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Link building is not black hat SEO unless you are artificially creating links to your we pages (i.e. link farms). But asking other websites to link to you is perfectly fine. After all, you can ask for a link but it doesn't mean you're going to get it.

The reason why it is perfectly fine is, like you said, it is all about quality links. Not coincidentally, the higher the quality the link the more difficult it will be to get that link. So getting low quality links will be easier to do and you may get lots of them, but because their quality is so low you won't see much of an improvement in your rankings if you even see any at all. The quality links, the ones that make a real difference in your rankings, are difficult to get because not only are their fewer of them available, but they tend to have quality content on their website and won't link to a poor website as it will reflect poorly on them. That's why they are so valuable. Not only are the pages the link will be on high quality but it forces the page being linked to to be high quality as well. (A good rule of thumb is: the easier it is to get a link, the lower quality of the link).

You mentioned using high quality content to naturally attract high quality links. That's exactly how you should approach it. Pandering for low quality links has a poor ROI. Writing quality content and letting the links "come to you" is the better long term strategy.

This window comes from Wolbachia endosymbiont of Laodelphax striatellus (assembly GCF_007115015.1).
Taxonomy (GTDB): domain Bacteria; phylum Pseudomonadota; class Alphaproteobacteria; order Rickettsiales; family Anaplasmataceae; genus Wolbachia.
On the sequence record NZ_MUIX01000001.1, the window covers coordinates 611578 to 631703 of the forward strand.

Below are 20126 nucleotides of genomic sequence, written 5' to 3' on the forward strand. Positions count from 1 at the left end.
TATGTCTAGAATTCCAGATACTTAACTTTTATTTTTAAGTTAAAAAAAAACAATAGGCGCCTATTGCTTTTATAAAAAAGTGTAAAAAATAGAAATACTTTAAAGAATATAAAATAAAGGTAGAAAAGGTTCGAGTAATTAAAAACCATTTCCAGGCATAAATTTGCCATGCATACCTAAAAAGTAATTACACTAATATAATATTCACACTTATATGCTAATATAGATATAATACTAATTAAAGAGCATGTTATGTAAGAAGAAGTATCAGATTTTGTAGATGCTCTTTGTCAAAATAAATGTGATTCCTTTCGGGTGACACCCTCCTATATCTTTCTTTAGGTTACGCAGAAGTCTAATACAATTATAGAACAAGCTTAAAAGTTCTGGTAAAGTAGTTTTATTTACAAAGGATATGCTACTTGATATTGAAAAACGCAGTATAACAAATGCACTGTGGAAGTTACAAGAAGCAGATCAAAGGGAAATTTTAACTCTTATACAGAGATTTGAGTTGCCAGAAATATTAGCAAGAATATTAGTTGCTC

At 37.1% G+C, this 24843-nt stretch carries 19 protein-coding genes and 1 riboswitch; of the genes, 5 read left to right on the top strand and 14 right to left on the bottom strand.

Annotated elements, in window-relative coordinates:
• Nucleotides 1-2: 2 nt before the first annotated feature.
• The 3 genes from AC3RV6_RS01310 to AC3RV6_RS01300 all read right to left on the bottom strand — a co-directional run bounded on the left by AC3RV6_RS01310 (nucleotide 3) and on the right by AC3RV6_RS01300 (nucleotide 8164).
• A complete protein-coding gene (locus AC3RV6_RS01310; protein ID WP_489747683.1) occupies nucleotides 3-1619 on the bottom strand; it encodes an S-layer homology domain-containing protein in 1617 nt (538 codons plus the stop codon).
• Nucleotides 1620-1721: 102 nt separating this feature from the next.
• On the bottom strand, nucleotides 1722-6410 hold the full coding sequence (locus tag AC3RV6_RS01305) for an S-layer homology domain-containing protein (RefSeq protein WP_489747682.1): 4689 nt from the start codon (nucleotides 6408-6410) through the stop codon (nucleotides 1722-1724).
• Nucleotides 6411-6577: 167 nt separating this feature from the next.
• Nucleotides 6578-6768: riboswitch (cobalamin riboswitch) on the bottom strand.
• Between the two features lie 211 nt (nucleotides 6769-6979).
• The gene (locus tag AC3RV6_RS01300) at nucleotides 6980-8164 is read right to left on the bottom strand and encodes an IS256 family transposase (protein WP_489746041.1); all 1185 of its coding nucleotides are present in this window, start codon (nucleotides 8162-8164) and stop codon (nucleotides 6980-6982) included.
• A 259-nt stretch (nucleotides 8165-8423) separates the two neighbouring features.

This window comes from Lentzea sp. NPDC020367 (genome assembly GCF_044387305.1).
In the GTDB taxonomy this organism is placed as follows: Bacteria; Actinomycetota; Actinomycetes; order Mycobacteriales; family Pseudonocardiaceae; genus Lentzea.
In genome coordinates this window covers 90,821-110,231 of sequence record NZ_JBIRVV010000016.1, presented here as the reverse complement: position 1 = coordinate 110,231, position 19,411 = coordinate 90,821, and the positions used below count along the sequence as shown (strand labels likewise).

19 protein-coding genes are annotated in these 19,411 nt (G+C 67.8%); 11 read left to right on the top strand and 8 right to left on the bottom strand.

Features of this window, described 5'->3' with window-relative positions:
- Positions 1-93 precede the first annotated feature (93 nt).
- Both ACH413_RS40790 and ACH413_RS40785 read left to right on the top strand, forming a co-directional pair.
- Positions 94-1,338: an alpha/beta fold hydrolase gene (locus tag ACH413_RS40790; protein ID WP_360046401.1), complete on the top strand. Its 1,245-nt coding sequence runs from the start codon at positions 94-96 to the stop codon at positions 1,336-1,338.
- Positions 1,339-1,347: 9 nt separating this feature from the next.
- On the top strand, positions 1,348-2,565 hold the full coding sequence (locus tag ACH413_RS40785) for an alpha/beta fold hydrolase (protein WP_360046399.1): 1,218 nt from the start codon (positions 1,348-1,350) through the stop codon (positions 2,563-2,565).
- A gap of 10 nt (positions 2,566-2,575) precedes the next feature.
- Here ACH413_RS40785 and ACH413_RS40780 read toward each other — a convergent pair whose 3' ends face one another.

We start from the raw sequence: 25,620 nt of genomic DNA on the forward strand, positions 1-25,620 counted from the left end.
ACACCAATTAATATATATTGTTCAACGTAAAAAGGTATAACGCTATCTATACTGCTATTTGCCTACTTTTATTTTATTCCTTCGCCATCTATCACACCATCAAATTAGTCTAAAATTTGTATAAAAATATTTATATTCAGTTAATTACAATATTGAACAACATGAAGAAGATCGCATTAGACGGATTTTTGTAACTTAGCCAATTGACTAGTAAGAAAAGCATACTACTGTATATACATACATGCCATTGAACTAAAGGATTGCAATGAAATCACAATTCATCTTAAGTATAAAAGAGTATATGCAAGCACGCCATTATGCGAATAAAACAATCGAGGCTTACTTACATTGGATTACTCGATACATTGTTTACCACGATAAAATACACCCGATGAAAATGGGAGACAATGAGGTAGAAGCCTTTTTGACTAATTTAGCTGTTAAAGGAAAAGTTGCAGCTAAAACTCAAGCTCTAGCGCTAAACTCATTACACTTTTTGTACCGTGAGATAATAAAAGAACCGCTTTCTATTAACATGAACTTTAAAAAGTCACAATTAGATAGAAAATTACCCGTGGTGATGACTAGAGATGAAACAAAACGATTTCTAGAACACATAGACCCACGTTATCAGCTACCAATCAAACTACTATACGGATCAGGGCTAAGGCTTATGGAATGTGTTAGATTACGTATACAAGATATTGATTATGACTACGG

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"After all, you can ask for a link but it doesn't mean you're going to get it."... of course, something I should have included. Perhaps the question should have been 'is link-building an ignorant SEO activity?'. Smart SEO's would purely focus on making sure the content appeals to the masses of their industry in an intruiging manner. –  Anonymous Aug 23 '11 at 13:49
    
John is right. Most importantly, Link Build by asking is a necessary activity. No matter how great content is, if it has no links, no one will find it. The more links you get by asking, the more contents gets discovered and the more link you get without asking but you have to build up to that synergy. –  Itai Aug 23 '11 at 13:55
    
Whilst I agree to some extent that requesting links may be necessary to initially get your site on the radar, much beyond that I think it's pointless. For example, the owner(s) of the stackexchange would truly be wasting there time by trawling the internet asking for links. Their sites feature (albeit user generated) content that is interesting and relevant that naturally gains hundreds/thousands of links. Asking for links is a long-winded process with no guarantees and if it's a few links that are needed to 'start' the process, I think directories and the like would be the better bet. –  Anonymous Aug 23 '11 at 15:15
    
I disagree. Directory listings are far less useful because nobody reads them. You need people with authority to find you links (so that they can write and share about them) to get started at least until you get above 1000s of unique visitors per day. Stackexchange has gained critical mass that it is not needed. –  Itai Aug 23 '11 at 15:21
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I would avoid directories and the like, if you have quality content then approach similar sites in your niche and show them your content. If they like it then they are likely to link or share it. Reaching out to people in your market and telling them about your content is a great way to garner links, instead of asking for them.